Saturday, June 6, 2009

A SABRA' S THORNS AND FLOWERS
















By all accounts author Ayelet Waldman is a courageous woman. Susan Dominus, of The New York Times, calls her "a woman not to be be messed with." She rescues maidens in distress, she slays dragons, she takes on a raging audience on Oprah and emerges victorious. Diss her and if you are lucky, she will do no more than go home and write about it. She has the fabled Sabra (native born Israeli, fruit of the prickly pear cactus) charm, the charm of those who thumb their noses heat seeking missiles. Ask her a silly question an she zaps you with the verbal equivalent of sulfuric acid. Ask her a question that requires too long a long answer and she makes you look stupid--she probably would say that only you can yourself look stupid. She has a point there.
Some folks might conclude that such a lavish display of charm is overkill, but look at at this way, this is a woman who is true to her convictions, this is a woman who writes the way she lives, fearlessly. As far as I am concerned, this is a woman who can jolly well blow off some obscure blogger who has not bothered to read her latest book in its entirety. Instead, she takes the time to consider what is being asked of her and she answers promptly. Does any of this have anything to do with the quality of her writing? I think it does. So go buy Bad Mother and make sure you read the whole thing or else.





Ayelet Waldman is the author of The New York Times bestseller Bad Mother: A Chronicle of Maternal Crimes, Minor Calamities and Occasional Moments of Grace (due out May 5,2009), Love and Other Impossible Pursuits, Daughter's Keeper and the Mommy-Track Mysteries. Her personal essays have been published in a wide variety of newspapers and magazine, including The New York Times, the Guardian, the San Francisco Chronicle, Elle Magazine, Vogue, Allure,Cookie, Child, Parenting, Real Simple, Health and Salon.com. Her radio commentaries have appeared on "All Things Considered" and "The California Report."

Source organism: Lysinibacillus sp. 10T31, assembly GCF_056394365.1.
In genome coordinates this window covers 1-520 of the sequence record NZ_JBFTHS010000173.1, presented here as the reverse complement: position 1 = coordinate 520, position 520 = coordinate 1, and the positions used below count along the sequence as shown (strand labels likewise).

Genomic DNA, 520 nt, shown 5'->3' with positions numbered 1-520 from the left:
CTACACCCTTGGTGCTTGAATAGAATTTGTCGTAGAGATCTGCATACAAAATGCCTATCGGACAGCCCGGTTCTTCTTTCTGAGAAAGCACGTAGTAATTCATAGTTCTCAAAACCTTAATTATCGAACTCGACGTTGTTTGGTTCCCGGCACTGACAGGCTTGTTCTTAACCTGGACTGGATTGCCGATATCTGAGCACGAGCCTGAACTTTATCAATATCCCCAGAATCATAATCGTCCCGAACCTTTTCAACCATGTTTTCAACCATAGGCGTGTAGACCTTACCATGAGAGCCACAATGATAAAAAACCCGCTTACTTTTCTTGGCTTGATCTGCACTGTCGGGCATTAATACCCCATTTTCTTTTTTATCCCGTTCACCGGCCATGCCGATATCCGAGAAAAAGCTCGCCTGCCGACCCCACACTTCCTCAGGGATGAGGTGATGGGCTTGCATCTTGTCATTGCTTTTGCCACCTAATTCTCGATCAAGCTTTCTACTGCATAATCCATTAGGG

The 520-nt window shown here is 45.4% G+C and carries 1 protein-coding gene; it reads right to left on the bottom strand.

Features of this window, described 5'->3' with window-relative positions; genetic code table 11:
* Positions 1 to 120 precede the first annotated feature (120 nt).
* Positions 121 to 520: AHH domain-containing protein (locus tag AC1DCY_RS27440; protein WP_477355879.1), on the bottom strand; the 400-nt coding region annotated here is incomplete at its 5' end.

Ayelet's missives also appear on Facebook and Twitter.

Her books are published throughout the world, in countries as disparate as England and Thailand, the Netherlands and China, Russia and Israel.

The film version of Love and Other Impossible Pursuits is now in post-production, with Don Roos as screenwriter and director, Natalie Portman in the lead role, and Lisa Kudrow and Scott Cohen also starring.






1. Is controversy a help or a hindrance for a writer?

For writing or sales? For writing it's irrelevant, but I imagine that it helps sales to a certain degree.

2. How do wish to be remembered?

Oh god, I don't know. I hope my kids remember me fondly. I hope my readers do the same, although that's less important to me.

3.What is that defines you as a writer?

WAY too broad and unanswerable a question.

4. What do you sacrifice in order to write?

Nothing. Writing has given me a perfectly delightful (kenahora) life. My schedule is my own - I am available to my kids whenever they need me. It's pretty damn great. But shhhh. Don't tell people that or they'll immediately drop everything and start penning autobiographical novels.

5. How does Judaism influence your writing?

Judaism influences my life, so it necessarily influences my writing. It's part of who i am.

6. You once said you were bipolar. Did you mean that you suffer from bipolar disorder? If so, how does that affect your work?
Yes, I suffer from bipolar disorder. Clearly you haven't read my book or you wouldn't have asked this question!

7. What are your greatest strengths and weaknesses?
This is a silly question.

8. What do you say to a critic who claims that your writing is disorganized?
I don't read critics. I imagine that that person is a buffoon. I'm hyperorganized.

9. What do you say to readers who miss your crime fiction?
Clearly not enough of them miss it as they didn't buy it when I was writing it. Alas.

10. What would you say to your former classmate, Barack Obama, about the state of the arts in the United States?

He was the first candidate ever to have an arts policy, and as president he's followed through admirably. He doesn't need me hocking him a tchainik.


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